RGB color model
RGB color model is an additive color model in which red, green and
blue light are added together in various ways to reproduce a broad
array of colors. The name of the model comes from the initials of the
three additive primary colors, red, green, and blue.
The main purpose of the
RGB color model
RGB color model is for the sensing,
representation and display of images in electronic systems, such as
televisions and computers, though it has also been used in
conventional photography. Before the electronic age, the RGB color
model already had a solid theory behind it, based in human perception
RGB is a device-dependent color model: different devices detect or
reproduce a given RGB value differently, since the color elements
(such as phosphors or dyes) and their response to the individual R, G,
and B levels vary from manufacturer to manufacturer, or even in the
same device over time. Thus a RGB value does not define the same color
across devices without some kind of color management.
Typical RGB input devices are color TV and video cameras, image
scanners, and digital cameras. Typical RGB output devices are TV sets
of various technologies (CRT, LCD, plasma, OLED, quantum dots, etc.),
computer and mobile phone displays, video projectors, multicolor LED
displays and large screens such as JumboTron.
Color printers, on the
other hand are not RGB devices, but subtractive color devices
(typically CMYK color model).
This article discusses concepts common to all the different color
spaces that use the RGB color model, which are used in one
implementation or another in color image-producing technology.
1 Additive colors
2 Physical principles for the choice of red, green, and blue
3 History of
RGB color model
RGB color model theory and usage
3.3 Personal computers
4 RGB devices
4.1 RGB and displays
4.2 RGB and cameras
4.3 RGB and scanners
5 Numeric representations
6 Geometric representation
7 Colors in web-page design
9 RGB model and luminance–chrominance formats relationship
10 See also
12 External links
Additive color mixing: adding red to green yields yellow; adding red
to blue yields magenta; adding green to blue yields cyan; adding all
three primary colors together yields white.
To form a color with RGB, three light beams (one red, one green, and
one blue) must be superimposed (for example by emission from a black
screen or by reflection from a white screen). Each of the three beams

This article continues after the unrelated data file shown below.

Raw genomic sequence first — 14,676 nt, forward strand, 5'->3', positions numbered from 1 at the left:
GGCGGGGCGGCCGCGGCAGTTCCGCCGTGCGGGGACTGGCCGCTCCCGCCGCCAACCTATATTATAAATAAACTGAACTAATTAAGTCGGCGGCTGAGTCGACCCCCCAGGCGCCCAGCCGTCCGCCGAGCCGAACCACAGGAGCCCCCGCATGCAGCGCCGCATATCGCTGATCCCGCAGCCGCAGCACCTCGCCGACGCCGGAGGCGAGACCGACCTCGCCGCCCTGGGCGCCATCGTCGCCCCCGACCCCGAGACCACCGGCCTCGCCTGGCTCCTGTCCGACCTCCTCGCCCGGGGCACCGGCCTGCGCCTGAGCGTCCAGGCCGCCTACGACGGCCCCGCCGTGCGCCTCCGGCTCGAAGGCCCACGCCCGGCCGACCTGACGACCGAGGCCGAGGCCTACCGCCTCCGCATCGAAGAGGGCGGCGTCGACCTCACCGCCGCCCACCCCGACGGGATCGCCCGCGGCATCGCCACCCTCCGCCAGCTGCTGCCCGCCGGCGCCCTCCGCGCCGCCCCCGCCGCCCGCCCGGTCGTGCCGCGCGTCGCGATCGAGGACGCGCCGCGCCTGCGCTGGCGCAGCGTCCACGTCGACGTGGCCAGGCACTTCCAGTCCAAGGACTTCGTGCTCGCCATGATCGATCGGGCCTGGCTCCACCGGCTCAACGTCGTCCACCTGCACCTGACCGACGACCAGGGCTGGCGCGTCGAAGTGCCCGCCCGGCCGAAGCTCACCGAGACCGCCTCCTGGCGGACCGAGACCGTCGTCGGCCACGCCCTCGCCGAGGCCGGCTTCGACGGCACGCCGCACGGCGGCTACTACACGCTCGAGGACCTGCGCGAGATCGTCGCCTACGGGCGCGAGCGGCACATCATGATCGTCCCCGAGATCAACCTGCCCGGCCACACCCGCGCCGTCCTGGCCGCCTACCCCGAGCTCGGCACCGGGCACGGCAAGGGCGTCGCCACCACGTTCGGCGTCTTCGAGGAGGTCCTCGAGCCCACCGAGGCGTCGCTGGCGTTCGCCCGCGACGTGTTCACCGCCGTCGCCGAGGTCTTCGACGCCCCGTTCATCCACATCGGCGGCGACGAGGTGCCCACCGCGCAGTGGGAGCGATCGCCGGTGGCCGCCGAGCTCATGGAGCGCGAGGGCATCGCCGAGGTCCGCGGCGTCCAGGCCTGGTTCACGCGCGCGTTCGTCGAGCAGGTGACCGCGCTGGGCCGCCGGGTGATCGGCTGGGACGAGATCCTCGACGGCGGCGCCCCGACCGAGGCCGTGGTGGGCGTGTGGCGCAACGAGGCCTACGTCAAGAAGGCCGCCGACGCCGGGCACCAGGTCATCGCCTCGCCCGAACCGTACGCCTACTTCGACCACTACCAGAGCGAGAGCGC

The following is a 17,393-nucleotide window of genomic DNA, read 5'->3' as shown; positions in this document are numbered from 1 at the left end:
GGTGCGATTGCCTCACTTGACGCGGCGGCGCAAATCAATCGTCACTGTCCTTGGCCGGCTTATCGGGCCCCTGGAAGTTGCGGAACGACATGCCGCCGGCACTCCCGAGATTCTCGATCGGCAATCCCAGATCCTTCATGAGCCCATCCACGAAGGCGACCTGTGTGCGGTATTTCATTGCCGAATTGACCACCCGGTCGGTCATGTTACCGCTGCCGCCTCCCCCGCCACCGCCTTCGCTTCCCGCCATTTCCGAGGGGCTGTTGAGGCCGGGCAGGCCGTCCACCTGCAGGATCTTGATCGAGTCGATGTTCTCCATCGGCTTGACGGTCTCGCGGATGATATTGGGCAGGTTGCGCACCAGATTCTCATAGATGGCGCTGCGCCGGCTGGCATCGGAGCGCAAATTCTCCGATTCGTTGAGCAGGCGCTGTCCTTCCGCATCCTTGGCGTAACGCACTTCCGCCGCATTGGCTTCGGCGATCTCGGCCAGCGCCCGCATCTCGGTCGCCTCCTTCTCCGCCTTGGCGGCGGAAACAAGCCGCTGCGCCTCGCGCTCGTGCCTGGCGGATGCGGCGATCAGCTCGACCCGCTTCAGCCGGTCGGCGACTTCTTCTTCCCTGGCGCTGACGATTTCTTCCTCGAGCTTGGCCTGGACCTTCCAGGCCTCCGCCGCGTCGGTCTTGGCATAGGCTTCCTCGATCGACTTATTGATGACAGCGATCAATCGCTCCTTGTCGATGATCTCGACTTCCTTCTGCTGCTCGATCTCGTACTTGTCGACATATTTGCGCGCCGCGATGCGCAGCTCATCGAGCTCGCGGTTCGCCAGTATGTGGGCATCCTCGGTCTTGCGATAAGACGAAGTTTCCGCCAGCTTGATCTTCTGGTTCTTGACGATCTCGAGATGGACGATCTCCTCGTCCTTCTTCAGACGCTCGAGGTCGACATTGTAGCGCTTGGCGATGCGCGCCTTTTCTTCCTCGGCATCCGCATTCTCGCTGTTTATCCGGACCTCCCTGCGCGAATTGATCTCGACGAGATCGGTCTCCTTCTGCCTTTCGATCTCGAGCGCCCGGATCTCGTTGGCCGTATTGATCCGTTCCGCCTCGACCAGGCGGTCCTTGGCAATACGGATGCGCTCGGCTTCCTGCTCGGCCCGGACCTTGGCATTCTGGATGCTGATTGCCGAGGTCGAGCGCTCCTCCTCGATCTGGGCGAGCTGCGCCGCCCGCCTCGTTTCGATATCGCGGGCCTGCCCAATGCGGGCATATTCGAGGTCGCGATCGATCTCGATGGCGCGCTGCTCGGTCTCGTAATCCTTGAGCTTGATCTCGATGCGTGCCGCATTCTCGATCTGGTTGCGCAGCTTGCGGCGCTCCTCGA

is called a component of that color, and each of them can have an
arbitrary intensity, from fully off to fully on, in the mixture.
RGB color model
RGB color model is additive in the sense that the three light
beams are added together, and their light spectra add, wavelength for
wavelength, to make the final color's spectrum. This is
essentially opposite to the subtractive color model that applies to
paints, inks, dyes, and other substances whose color depends on
reflecting the light under which we see them. Because of properties,
these three colours create white, this is in stark contrast to
physical colours, such as dyes which create black when mixed.
Zero intensity for each component gives the darkest color (no light,
considered the black), and full intensity of each gives a white; the
quality of this white depends on the nature of the primary light
sources, but if they are properly balanced, the result is a neutral
white matching the system's white point. When the intensities for all
the components are the same, the result is a shade of gray, darker or
lighter depending on the intensity. When the intensities are
different, the result is a colorized hue, more or less saturated
depending on the difference of the strongest and weakest of the
intensities of the primary colors employed.
When one of the components has the strongest intensity, the color is a
hue near this primary color (reddish, greenish or bluish), and when
two components have the same strongest intensity, then the color is a
hue of a secondary color (a shade of cyan, magenta or yellow). A
secondary color is formed by the sum of two primary colors of equal
intensity: cyan is green+blue, magenta is red+blue, and yellow is
red+green. Every secondary color is the complement of one primary
color; when a primary and its complementary secondary color are added
together, the result is white: cyan complements red, magenta